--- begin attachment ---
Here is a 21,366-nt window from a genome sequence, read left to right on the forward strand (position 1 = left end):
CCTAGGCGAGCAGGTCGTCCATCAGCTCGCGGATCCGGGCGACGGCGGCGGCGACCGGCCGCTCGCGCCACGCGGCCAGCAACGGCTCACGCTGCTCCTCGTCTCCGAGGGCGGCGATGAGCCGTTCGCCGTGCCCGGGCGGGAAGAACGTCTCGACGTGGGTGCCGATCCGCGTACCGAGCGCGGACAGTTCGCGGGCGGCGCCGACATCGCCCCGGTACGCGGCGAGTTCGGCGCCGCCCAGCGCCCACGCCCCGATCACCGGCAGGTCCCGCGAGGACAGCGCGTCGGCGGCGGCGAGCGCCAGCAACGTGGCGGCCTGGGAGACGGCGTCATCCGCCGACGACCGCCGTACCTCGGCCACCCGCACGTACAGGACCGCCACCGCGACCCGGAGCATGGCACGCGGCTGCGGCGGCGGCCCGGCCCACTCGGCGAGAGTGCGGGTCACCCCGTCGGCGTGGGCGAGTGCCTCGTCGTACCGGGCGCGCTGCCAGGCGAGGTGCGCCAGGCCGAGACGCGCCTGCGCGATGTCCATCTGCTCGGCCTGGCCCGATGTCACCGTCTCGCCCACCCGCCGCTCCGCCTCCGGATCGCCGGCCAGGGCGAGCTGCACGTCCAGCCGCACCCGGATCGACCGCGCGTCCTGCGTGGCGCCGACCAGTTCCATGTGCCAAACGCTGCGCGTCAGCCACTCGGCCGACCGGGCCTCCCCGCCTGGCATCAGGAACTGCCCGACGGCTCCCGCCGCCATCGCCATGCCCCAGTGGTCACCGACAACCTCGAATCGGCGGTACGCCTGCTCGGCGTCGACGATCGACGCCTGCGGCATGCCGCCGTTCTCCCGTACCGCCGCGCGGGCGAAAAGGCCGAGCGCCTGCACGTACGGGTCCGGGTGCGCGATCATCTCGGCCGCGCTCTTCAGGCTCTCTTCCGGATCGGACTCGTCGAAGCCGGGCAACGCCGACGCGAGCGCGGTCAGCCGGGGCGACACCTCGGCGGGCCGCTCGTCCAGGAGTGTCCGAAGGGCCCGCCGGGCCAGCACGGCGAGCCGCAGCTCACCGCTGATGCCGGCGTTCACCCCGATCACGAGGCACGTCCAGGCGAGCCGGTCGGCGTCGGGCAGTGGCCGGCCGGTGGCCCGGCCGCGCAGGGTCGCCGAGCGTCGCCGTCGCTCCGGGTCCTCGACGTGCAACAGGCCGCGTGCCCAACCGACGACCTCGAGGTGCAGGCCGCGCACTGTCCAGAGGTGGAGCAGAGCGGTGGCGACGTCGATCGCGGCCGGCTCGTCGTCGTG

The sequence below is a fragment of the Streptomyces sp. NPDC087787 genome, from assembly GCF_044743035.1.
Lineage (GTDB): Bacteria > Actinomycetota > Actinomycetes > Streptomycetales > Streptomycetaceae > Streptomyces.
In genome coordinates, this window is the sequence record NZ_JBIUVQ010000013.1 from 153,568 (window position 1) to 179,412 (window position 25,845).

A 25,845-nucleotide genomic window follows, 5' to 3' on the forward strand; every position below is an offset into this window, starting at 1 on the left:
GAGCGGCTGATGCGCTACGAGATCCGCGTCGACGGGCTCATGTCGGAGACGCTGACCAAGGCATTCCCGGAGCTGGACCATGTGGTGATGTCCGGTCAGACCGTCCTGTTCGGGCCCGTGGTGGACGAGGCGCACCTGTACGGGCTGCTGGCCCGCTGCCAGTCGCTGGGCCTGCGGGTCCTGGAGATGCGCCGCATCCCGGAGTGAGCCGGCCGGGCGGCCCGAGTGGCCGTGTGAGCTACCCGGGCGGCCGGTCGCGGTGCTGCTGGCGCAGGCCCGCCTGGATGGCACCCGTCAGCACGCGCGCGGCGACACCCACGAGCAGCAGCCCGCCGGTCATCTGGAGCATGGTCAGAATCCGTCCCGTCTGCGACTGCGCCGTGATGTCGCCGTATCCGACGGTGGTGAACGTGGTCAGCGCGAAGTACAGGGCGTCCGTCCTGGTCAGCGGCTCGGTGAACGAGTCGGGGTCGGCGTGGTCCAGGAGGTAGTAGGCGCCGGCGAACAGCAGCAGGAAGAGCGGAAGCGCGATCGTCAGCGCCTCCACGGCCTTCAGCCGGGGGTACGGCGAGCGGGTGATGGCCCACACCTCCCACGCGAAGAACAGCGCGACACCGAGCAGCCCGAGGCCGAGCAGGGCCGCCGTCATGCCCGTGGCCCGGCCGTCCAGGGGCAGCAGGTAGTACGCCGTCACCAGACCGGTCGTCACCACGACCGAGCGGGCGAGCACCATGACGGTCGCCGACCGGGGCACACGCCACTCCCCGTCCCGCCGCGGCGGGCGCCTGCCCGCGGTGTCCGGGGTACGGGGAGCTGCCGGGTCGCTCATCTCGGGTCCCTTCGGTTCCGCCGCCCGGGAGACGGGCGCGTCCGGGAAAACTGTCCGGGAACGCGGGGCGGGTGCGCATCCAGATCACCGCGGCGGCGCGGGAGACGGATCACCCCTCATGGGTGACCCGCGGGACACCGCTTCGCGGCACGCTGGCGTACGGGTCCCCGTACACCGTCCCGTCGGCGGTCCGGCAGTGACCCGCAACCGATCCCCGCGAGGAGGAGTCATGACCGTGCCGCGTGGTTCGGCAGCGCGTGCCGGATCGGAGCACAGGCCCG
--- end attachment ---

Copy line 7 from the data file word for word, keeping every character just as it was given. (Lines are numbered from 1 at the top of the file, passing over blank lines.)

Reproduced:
GAGCGGCTGATGCGCTACGAGATCCGCGTCGACGGGCTCATGTCGGAGACGCTGACCAAGGCATTCCCGGAGCTGGACCATGTGGTGATGTCCGGTCAGACCGTCCTGTTCGGGCCCGTGGTGGACGAGGCGCACCTGTACGGGCTGCTGGCCCGCTGCCAGTCGCTGGGCCTGCGGGTCCTGGAGATGCGCCGCATCCCGGAGTGAGCCGGCCGGGCGGCCCGAGTGGCCGTGTGAGCTACCCGGGCGGCCGGTCGCGGTGCTGCTGGCGCAGGCCCGCCTGGATGGCACCCGTCAGCACGCGCGCGGCGACACCCACGAGCAGCAGCCCGCCGGTCATCTGGAGCATGGTCAGAATCCGTCCCGTCTGCGACTGCGCCGTGATGTCGCCGTATCCGACGGTGGTGAACGTGGTCAGCGCGAAGTACAGGGCGTCCGTCCTGGTCAGCGGCTCGGTGAACGAGTCGGGGTCGGCGTGGTCCAGGAGGTAGTAGGCGCCGGCGAACAGCAGCAGGAAGAGCGGAAGCGCGATCGTCAGCGCCTCCACGGCCTTCAGCCGGGGGTACGGCGAGCGGGTGATGGCCCACACCTCCCACGCGAAGAACAGCGCGACACCGAGCAGCCCGAGGCCGAGCAGGGCCGCCGTCATGCCCGTGGCCCGGCCGTCCAGGGGCAGCAGGTAGTACGCCGTCACCAGACCGGTCGTCACCACGACCGAGCGGGCGAGCACCATGACGGTCGCCGACCGGGGCACACGCCACTCCCCGTCCCGCCGCGGCGGGCGCCTGCCCGCGGTGTCCGGGGTACGGGGAGCTGCCGGGTCGCTCATCTCGGGTCCCTTCGGTTCCGCCGCCCGGGAGACGGGCGCGTCCGGGAAAACTGTCCGGGAACGCGGGGCGGGTGCGCATCCAGATCACCGCGGCGGCGCGGGAGACGGATCACCCCTCATGGGTGACCCGCGGGACACCGCTTCGCGGCACGCTGGCGTACGGGTCCCCGTACACCGTCCCGTCGGCGGTCCGGCAGTGACCCGCAACCGATCCCCGCGAGGAGGAGTCATGACCGTGCCGCGTGGTTCGGCAGCGCGTGCCGGATCGGAGCACAGGCCCG